Post # 7
Member
4623 posts
Honey bee
  • Wedding: June 2010

Yeah, the married/ not married bit is moot. 

I think the job sounds a bit annoying, but not undealable. 

Are you SURE nobody eats lunch? That seems crazy excessive. I work in a hugely busy organisation, and can still find the time to poke my fork at a salad between customer contacts. 

Post # 8
Member
8475 posts
Bumble Beekeeper

First off, agree with PPs that you being married has nothing to do with this. 

Second, also agree with PPs that this just doesn’t sound like a good fit. This: “It’s a startup boutique marketing agency that represents 30+ clients so they basically have to run things as the clients dictate” seems completely incompatible with your desire to not have to take that “late” 6:45 train. 

Third, again agree with PPs that it seems really odd that a 6:45 train is so empty/dangerous. And the conductor personally telling you that it’s not safe for young women just seems so strange to me—like a conversation from the 1800s or something. 

Anyway, given all of this, I’d ask if this kind of schedule is the exception or the rule. But really, even if they tell you it’s an exception, I’d wager a guess that this won’t be the job for you given the need to be on clients’ beck and call. 

Post # 9
Member
1431 posts
Bumble bee

Everyone above is correct in suggesting that being married doesn’t matter in the slightest, but the fact remains that you were clear about your significant limitations regarding when you would be available to do the job and they made it seem like the job was compatible with that. It would appear that is not going to be the case. You need to have a chat with your boss to see if this is a weird week or perhaps they have different expectations of your time than you initially understood. From how things have gone so far it seems like the company isn’t a good fit for you.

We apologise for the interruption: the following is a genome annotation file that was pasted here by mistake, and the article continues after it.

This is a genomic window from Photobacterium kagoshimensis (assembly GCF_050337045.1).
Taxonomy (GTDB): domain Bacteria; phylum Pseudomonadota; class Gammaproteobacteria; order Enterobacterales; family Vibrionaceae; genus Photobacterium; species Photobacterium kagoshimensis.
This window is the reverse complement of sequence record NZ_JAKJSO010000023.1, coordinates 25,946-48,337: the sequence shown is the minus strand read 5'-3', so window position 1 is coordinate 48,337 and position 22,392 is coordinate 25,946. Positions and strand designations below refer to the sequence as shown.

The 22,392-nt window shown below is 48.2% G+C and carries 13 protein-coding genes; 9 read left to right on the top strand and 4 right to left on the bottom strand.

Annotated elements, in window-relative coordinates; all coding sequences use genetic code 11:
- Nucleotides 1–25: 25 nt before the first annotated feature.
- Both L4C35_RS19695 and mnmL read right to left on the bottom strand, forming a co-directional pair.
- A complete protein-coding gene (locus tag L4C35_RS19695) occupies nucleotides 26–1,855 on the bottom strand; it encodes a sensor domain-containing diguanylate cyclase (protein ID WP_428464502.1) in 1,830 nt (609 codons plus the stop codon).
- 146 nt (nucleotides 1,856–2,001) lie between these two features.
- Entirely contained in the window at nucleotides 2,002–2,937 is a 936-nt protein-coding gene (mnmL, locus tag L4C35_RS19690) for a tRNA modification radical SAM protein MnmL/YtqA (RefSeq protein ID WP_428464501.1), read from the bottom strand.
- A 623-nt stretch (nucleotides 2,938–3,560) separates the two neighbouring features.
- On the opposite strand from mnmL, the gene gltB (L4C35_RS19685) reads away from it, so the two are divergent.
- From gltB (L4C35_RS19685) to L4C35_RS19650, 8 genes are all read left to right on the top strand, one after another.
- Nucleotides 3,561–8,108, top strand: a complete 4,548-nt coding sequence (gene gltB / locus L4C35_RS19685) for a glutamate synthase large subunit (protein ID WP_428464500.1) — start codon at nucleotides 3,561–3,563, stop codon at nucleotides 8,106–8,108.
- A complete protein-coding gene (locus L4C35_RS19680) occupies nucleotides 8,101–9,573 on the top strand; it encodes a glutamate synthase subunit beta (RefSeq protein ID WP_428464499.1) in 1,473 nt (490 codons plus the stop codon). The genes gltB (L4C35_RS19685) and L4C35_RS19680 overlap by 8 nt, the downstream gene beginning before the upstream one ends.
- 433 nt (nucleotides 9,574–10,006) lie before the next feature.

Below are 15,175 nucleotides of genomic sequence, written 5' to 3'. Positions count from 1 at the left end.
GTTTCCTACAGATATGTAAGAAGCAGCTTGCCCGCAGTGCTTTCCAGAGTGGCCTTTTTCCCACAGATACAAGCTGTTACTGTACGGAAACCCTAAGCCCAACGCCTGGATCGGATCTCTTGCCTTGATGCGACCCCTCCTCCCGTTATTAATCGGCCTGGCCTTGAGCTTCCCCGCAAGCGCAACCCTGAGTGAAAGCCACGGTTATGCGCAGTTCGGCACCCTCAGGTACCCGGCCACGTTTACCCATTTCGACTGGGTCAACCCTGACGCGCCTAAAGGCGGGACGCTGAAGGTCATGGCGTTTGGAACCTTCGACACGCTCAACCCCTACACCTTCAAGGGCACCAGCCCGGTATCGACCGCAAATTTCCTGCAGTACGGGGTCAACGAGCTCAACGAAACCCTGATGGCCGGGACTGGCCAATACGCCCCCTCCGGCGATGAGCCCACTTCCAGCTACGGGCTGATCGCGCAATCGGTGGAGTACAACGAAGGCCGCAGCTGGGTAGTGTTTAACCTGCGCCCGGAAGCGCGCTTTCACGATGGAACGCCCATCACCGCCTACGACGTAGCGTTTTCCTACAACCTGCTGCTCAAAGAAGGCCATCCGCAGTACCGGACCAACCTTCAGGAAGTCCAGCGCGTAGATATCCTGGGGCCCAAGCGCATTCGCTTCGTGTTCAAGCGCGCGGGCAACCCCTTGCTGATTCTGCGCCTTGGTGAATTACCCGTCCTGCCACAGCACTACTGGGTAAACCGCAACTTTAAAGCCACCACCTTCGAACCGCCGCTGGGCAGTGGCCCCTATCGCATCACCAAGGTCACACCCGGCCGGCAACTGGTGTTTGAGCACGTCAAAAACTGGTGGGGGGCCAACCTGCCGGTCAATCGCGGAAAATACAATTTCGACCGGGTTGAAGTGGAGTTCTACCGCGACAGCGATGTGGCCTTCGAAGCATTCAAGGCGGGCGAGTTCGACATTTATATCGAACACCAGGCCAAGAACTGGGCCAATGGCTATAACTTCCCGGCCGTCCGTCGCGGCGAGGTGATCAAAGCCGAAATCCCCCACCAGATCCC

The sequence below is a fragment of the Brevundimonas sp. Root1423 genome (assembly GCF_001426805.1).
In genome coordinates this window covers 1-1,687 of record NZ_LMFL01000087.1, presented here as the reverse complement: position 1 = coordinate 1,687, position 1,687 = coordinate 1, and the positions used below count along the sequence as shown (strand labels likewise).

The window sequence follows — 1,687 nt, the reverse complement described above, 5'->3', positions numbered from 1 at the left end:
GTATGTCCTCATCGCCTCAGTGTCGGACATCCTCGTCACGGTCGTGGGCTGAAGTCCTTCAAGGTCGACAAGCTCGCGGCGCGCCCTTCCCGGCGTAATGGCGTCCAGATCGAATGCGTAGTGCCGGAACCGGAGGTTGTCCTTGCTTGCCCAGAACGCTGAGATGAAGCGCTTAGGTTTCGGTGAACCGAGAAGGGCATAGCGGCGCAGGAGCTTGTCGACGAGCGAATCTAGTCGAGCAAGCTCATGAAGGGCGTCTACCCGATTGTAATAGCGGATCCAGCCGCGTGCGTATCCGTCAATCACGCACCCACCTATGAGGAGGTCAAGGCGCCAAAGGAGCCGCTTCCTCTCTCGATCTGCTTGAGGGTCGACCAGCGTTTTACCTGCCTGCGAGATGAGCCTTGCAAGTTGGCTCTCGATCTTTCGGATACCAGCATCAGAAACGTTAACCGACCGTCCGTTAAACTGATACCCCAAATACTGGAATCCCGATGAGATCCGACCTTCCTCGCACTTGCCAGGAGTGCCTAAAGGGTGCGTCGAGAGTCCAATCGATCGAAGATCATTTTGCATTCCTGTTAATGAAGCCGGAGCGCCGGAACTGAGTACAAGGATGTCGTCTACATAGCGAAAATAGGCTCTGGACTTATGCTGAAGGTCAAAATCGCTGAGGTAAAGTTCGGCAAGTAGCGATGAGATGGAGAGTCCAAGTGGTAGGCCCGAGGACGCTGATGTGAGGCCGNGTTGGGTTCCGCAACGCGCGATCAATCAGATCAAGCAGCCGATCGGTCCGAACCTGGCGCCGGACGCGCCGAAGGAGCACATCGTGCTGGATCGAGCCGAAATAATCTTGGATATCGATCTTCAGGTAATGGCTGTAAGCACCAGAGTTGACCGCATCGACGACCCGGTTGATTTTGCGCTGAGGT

It may be less stress all around to find a job in the suburbs if you are concerned for your safety on the train at 7pm.

Post # 10
Member
1542 posts
Bumble bee
  • Wedding: September 2018

mrstravelbee12 :  “I was absolutely expecting to work hard and well over 40 hours per week.” Um, everything you write sounds like you absolutey weren’t expecting to work  well over 40 hourse per week because that would, logically always be past 5 oclock so I am actually quite surprised at your statement. When would these overtime hours otherwise then be!??!

I think this job is not a good fit for you. I don’t want to be mean or anything, but you don’t sound like a really motivated and engaged option for a start-up so maybe you should do everyone (and especially yourself) a favor and look for something with super regular hours. Not everyone wants and enjoys the kind of challenge and sacrifice a young company requires from it employees and there is no shame in that. Look for something else, Bee.